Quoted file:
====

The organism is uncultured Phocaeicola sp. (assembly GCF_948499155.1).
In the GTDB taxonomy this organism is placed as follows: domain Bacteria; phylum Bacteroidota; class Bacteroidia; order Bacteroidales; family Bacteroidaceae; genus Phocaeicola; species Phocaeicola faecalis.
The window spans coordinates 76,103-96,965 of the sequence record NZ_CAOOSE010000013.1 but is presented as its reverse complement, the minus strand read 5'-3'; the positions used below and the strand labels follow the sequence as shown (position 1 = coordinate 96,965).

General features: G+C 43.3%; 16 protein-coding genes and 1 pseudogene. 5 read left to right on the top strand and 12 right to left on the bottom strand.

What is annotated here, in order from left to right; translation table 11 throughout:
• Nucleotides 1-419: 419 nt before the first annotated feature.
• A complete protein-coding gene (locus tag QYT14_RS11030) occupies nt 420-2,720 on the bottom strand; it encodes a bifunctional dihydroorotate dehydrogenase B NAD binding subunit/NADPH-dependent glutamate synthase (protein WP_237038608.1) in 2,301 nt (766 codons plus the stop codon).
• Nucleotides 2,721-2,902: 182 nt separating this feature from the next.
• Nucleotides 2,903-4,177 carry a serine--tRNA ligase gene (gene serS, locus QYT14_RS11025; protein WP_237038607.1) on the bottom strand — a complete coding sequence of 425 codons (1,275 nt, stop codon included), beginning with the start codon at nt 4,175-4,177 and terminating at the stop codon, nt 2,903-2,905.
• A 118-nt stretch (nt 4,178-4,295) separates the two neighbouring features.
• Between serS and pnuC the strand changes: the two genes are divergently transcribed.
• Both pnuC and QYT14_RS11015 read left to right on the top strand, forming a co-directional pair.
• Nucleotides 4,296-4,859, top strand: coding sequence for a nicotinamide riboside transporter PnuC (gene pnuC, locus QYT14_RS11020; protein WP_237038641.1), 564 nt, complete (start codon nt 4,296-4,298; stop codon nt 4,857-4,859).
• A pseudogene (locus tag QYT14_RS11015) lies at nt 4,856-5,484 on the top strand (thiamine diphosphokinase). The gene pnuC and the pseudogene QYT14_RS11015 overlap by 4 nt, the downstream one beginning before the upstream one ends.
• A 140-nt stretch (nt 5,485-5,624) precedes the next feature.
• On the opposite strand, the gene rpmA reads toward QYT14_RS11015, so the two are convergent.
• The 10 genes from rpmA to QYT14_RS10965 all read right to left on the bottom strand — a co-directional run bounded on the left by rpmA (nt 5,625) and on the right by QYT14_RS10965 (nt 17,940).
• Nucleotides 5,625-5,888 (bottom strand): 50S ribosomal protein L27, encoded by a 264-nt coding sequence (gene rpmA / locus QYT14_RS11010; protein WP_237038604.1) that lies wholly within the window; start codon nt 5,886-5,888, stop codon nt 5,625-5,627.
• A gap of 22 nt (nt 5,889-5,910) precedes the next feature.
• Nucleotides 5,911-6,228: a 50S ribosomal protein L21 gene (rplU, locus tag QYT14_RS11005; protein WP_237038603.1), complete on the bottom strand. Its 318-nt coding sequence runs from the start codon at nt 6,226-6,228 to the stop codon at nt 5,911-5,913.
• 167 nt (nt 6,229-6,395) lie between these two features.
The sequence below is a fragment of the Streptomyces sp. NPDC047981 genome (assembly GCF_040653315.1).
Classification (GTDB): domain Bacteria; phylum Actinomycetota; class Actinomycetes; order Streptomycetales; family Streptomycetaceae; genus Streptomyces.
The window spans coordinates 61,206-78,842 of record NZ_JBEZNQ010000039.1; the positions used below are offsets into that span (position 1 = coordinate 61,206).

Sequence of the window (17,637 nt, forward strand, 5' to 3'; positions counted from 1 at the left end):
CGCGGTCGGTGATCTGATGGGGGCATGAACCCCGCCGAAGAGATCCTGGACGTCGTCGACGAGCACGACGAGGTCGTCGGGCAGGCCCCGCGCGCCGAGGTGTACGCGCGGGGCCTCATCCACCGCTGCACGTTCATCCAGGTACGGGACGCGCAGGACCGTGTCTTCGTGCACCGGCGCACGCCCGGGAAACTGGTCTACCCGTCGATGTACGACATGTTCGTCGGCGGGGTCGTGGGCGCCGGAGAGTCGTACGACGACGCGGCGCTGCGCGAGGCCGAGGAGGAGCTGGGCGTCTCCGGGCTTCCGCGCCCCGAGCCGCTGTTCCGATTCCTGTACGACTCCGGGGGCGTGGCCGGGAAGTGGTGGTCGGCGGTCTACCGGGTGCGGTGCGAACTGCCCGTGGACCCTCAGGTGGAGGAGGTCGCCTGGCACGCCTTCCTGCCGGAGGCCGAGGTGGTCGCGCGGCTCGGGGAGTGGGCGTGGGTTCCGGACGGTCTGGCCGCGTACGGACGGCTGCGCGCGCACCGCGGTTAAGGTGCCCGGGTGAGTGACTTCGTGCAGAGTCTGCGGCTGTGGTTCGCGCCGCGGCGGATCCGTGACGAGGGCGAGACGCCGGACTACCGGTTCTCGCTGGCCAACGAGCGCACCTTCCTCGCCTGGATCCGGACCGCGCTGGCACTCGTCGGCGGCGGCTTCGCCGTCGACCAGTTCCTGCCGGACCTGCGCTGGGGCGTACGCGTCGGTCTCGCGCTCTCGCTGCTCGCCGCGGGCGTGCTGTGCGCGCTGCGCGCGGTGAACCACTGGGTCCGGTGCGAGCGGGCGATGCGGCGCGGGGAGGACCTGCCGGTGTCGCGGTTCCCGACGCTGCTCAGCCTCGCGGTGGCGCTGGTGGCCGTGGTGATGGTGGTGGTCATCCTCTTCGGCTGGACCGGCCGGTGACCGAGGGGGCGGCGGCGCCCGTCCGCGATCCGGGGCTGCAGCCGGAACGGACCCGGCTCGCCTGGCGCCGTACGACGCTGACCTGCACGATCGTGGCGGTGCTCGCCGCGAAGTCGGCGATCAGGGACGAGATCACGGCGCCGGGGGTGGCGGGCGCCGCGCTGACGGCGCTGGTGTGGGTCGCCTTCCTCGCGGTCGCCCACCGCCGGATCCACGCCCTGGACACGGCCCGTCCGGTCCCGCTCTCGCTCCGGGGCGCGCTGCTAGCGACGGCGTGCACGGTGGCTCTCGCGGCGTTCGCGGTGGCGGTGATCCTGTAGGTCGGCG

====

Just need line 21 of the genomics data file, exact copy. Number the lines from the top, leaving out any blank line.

• 167 nt (nt 6,229-6,395) lie between these two features.